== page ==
A recent Newsweek article has castigated the recent drop in aid expenditure. Melodramatically describing it as “the death of generosity” their thesis is based on the dual observation that,
(1) there has been a reduction in foreign aid spending from Western governments since the 2008 financial crisis
(2) G8-participating countries are not on track to meeting their commitments with regards to aid expenditure
The issue with this is that generosity is being measured by a country’s ability to spend as much money as possible along with its ability to meet arbitrary international spending targets. As has been shown, a "donor-centric" view of foreign aid disbursement is economically illiterate and does not take into account the needs of its recipients.
Whilst giving money to those less fortunate, such as the victims of natural disasters, is certainly generous, it is very much in doubt as to whether long-term budget support for developing countries actually aids development. The assumption that more money must be good and therefore generous is deeply flawed.
Another striking feature of the article is the unqualified lauding of the campaigns of Geldof and his entourage of (as William Easterly sarcastically notes) “other expert-development-economists,” as bastions of generosity. This is misguiding. Putting aside the self-promotional nature of much of their work, the way they have engaged with some of their critics has been very ungenerous to say the least. Economist Dambisa Moyo claims she was the victim of a smear campaign from Geldof and Bono’s organisation, One:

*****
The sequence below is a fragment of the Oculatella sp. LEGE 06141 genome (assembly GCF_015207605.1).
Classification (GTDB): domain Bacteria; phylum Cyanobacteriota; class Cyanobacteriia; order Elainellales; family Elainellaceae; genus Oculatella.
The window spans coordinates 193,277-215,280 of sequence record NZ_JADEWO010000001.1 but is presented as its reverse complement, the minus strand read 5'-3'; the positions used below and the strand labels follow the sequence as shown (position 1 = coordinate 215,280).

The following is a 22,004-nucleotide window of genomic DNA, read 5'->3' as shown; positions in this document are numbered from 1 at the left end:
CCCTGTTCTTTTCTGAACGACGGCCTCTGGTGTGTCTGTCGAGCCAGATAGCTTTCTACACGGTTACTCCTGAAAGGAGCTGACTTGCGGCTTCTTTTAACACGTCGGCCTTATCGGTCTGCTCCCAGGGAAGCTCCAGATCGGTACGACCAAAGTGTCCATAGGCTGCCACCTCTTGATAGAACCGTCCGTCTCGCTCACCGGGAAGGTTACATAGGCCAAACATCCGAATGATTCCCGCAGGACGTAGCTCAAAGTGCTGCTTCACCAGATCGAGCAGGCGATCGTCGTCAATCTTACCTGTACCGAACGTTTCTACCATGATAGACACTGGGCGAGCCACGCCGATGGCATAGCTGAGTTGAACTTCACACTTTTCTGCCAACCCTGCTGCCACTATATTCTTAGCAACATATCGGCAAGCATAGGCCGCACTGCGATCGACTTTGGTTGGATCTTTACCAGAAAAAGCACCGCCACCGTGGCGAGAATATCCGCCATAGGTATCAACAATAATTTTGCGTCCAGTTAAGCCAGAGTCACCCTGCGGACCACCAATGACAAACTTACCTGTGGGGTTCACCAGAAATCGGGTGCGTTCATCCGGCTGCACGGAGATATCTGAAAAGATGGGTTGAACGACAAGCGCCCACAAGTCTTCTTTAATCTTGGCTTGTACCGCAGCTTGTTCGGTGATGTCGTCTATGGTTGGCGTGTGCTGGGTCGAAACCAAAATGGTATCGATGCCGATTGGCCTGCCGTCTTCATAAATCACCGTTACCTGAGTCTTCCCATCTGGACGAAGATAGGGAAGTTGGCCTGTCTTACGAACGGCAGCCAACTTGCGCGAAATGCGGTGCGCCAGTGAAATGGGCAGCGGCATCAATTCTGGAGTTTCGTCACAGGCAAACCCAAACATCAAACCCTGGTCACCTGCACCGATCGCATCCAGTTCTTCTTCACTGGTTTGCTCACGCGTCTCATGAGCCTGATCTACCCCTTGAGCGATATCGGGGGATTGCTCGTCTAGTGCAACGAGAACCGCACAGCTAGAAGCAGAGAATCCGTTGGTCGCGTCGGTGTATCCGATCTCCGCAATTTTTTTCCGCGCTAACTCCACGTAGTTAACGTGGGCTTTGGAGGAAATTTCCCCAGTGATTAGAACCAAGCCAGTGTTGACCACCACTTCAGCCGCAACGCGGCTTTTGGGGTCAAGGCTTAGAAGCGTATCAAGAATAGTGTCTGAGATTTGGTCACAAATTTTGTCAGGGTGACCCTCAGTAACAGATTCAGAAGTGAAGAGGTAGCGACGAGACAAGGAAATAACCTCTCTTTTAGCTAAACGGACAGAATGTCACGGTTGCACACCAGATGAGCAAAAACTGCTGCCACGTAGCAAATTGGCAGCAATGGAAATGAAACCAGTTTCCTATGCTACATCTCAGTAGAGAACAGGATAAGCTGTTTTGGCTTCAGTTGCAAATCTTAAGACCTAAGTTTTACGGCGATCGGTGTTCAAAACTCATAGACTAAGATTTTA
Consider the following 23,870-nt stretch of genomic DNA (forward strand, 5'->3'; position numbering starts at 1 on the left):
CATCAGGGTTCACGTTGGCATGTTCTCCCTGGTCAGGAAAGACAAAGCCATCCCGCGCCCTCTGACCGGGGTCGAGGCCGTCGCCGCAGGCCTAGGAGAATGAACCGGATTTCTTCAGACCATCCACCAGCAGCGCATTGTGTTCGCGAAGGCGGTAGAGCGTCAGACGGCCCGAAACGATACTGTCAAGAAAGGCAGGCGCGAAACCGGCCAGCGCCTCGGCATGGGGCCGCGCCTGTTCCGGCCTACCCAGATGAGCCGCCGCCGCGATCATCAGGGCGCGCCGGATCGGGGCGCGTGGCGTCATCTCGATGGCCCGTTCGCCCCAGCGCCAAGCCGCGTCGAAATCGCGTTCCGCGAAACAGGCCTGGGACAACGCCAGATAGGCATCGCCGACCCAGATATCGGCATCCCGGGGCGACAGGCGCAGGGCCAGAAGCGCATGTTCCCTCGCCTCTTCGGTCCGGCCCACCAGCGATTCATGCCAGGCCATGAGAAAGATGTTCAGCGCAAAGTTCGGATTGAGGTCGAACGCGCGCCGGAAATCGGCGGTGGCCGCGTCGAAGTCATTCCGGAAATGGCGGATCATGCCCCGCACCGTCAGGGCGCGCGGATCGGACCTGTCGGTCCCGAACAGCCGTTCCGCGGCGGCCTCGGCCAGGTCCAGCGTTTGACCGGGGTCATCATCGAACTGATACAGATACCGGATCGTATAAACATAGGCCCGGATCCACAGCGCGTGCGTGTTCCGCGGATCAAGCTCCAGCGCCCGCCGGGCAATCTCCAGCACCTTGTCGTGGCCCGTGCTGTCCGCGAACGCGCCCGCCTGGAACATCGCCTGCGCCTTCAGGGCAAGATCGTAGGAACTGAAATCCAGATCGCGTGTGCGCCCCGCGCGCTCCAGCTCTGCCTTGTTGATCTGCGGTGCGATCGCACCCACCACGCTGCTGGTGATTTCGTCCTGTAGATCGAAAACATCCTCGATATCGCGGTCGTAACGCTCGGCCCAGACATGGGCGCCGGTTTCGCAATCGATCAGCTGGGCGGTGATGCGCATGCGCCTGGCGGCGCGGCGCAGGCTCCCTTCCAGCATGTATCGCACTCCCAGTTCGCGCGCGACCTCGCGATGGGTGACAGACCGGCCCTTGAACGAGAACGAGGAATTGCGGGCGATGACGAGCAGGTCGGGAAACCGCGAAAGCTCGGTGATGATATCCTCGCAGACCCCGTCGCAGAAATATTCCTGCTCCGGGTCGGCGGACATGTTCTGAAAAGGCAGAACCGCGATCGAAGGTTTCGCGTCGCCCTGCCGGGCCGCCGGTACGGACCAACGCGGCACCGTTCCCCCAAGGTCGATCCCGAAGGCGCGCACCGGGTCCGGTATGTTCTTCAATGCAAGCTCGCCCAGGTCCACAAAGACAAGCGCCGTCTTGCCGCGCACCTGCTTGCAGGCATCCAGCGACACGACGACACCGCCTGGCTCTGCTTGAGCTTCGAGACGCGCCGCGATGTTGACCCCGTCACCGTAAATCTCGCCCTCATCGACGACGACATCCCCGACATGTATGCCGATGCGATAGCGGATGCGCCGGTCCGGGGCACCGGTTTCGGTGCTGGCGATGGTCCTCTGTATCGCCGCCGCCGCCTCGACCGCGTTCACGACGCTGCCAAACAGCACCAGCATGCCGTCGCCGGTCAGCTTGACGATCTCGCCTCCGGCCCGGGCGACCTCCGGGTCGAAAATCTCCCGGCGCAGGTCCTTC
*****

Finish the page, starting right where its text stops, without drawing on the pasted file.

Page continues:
“...they were calling organisations ahead of my meetings and media appointments and sent letters to African NGOs...basically painting me as a genocidal maniac, trying to kill African babies so, in other words, trying to get Africans [to be] against me.”
We owe it to the world’s poorest to have open and constructive debate on international development. Attempting to paper over the cracks of previous aid failures by blindly increasing spending, or by smearing dissenting voices, is counterproductive and risks harming further those Geldof et al. proclaim to be helping.